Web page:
EXCEEDTHE SPACE PROV DED. Glutamine, an endogenously synthesized amino acid, has been variously considered 'essential' or 'conditionally essential' during acute illness and in very low birth weight (VLBW) infants. Several investigators have proposed the use of supplemental glutamine in VLBW babies in order to accelerate adaptation to extrauterine environment and recovery from related neonatal illness. However, there are no data _ctually quantifying changes in glutamine metabolism in relation to ontogeny or acute illness in full term and _rematurely born infants.
The specific aims of these studies are to examine the systemic and splanchnic _etabolism of glutamine, and its relation to whole body protein/nitrogen and urea kinetics in the neonate. Since glutamine is synthesized de novo via a cataplerotic reaction of the tricarboxylic acid cycle from alphaketoglutarate and glutamate, it is hypothesized that its metabolism will be closely linked with the anaplerotic flux of substrates such as glucose and amino acids into the tricarboxylic acid cycle. Glutamine also _ervesas an important respiratory fuel for the enterocytes and the lymphocytes. It is hypothesized that enterally administered glutamine will be utilized locally in the splanchnic compartment in growing infants when the :nterocytes (and lymphocytes) are proliferating. Furthermore, during neonatal adaptation and during recovery from acute illness in the low birth weight baby, glutamine will not be locally metabolized and will bypass the splanchnic compartment. These hypotheses will be examined by quantifying the kinetics of glutamine in zombination with measurements of the transamination of branched chain amino acids, protein turnover and urea synthesis. Stable isotopic tracers and gas chromatograph-mass spectrometric methods will be employed. These studies will systematically examine the interrelationship between the transamination of an essential amino acid, leucine, and the de novo synthesis of a dispensable amino acid, glutamine, during the critical period of ransition to extrauterine environment and during growth, and will provide a metabolic basis for nutritional nanagement of low birth weight infants. PERFORMANCE SITE ========================================Section End===========================================

National Institute of Health (NIH)
Eunice Kennedy Shriver National Institute of Child Health & Human Development (NICHD)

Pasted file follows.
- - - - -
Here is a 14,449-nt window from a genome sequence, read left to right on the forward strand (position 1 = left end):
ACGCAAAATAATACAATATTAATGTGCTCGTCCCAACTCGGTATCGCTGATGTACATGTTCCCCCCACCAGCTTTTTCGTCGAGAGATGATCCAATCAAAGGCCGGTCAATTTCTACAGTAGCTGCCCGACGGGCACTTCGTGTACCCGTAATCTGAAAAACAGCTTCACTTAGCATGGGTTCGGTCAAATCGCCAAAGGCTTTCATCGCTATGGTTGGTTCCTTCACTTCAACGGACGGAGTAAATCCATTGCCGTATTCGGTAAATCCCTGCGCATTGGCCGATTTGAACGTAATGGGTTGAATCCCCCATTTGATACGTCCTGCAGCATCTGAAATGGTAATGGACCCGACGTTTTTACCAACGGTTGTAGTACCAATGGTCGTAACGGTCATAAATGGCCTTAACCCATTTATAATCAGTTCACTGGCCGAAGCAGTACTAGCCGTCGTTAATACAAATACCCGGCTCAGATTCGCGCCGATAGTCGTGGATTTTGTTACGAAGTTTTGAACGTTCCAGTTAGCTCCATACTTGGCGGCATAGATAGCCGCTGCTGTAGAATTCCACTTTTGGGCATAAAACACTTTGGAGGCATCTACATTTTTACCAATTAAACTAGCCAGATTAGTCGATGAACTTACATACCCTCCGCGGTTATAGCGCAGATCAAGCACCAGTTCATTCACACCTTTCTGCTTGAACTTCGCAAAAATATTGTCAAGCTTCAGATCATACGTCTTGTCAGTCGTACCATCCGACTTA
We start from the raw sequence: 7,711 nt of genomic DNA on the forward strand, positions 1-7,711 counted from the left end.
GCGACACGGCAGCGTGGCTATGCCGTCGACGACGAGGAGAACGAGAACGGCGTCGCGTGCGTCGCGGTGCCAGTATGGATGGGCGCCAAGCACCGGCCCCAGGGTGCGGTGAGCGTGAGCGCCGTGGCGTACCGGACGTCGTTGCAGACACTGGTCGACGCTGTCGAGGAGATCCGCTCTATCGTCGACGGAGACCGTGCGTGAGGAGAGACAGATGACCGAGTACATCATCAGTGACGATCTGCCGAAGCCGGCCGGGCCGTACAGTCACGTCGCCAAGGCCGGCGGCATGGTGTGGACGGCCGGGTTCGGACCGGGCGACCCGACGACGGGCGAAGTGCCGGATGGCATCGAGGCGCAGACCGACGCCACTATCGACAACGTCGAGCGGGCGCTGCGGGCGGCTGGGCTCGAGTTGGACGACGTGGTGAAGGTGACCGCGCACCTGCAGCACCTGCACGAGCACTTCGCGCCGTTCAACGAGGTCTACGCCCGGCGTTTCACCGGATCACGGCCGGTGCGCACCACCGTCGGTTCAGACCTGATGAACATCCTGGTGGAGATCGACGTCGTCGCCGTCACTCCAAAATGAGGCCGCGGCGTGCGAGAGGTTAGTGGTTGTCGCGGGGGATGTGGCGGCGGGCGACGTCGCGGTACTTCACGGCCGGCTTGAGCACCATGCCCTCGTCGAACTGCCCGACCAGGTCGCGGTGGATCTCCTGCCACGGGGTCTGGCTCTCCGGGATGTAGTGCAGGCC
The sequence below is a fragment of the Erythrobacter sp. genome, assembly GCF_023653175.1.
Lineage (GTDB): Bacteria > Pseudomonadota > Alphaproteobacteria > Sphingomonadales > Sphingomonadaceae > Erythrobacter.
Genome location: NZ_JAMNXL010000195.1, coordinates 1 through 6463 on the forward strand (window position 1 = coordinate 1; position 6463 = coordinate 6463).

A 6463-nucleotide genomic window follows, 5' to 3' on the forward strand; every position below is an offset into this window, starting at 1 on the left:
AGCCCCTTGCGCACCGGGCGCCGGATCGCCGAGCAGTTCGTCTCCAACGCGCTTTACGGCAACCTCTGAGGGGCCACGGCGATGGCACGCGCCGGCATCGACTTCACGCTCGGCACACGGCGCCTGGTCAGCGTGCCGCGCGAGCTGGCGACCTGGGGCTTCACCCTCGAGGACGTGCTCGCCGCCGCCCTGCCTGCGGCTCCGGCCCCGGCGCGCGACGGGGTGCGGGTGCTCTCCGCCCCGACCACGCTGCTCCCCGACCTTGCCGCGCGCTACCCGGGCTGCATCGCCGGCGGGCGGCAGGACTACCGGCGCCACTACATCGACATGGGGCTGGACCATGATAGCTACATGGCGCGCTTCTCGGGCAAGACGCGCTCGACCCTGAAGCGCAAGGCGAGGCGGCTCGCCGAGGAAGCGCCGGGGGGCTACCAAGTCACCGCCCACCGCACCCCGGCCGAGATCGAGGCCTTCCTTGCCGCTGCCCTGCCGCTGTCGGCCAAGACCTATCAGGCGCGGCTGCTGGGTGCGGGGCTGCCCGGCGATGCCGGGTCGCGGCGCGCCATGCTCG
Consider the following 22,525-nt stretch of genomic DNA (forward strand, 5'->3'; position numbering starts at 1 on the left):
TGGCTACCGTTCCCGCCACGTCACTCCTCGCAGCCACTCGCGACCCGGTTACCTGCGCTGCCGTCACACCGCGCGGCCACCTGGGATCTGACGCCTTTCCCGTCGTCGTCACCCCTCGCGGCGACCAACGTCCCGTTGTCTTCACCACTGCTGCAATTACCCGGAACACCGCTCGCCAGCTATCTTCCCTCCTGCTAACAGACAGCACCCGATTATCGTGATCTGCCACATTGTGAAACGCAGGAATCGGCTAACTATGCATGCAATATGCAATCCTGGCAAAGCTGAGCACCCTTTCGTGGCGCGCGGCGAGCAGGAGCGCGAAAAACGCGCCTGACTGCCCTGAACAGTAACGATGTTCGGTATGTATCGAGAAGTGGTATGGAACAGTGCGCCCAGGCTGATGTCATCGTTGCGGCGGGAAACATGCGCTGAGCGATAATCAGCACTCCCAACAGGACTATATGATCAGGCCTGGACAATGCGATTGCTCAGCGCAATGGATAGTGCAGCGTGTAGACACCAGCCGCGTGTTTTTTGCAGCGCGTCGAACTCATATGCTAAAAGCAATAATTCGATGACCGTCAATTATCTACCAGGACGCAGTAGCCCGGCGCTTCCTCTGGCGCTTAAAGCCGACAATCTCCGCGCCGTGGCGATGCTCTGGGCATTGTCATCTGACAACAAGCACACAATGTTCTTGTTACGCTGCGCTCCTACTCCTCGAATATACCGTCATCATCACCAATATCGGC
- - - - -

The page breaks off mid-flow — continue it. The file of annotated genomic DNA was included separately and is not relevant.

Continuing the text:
Research Project (R01)
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Nutrition Study Section (NTN)
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Raju, Tonse N
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Case Western Reserve University
Schools of Medicine
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Kalhan, Satish C (2016) One carbon metabolism in pregnancy: Impact on maternal, fetal and neonatal health. Mol Cell Endocrinol 435:48-60
Kalhan, S C; Wilson-Costello, D (2013) Prematurity and programming: contribution of neonatal Intensive Care Unit interventions. J Dev Orig Health Dis 4:121-33
Kalhan, Satish C (2013) One-carbon metabolism, fetal growth and long-term consequences. Nestle Nutr Inst Workshop Ser 74:127-38
Kalhan, Satish C; Marczewski, Susan E (2012) Methionine, homocysteine, one carbon metabolism and fetal growth. Rev Endocr Metab Disord 13:109-19
Dasarathy, Jaividhya; Gruca, Lourdes L; Bennett, Carole et al. (2010) Methionine metabolism in human pregnancy. Am J Clin Nutr 91:357-65
Kalhan, Satish C (2009) Optimal protein intake in healthy infants. Am J Clin Nutr 89:1719-20
Nye, Colleen K; Hanson, Richard W; Kalhan, Satish C (2008) Glyceroneogenesis is the dominant pathway for triglyceride glycerol synthesis in vivo in the rat. J Biol Chem 283:27565-74
Kalhan, Satish C; Bugianesi, Elisabetta; McCullough, Arthur J et al. (2008) Estimates of hepatic glyceroneogenesis in type 2 diabetes mellitus in humans. Metabolism 57:305-12
Kalhan, Satish C; Bier, Dennis M (2008) Protein and amino acid metabolism in the human newborn. Annu Rev Nutr 28:389-410
Thomas, Biju; Gruca, Lourdes L; Bennett, Carole et al. (2008) Metabolism of methionine in the newborn infant: response to the parenteral and enteral administration of nutrients. Pediatr Res 64:381-6

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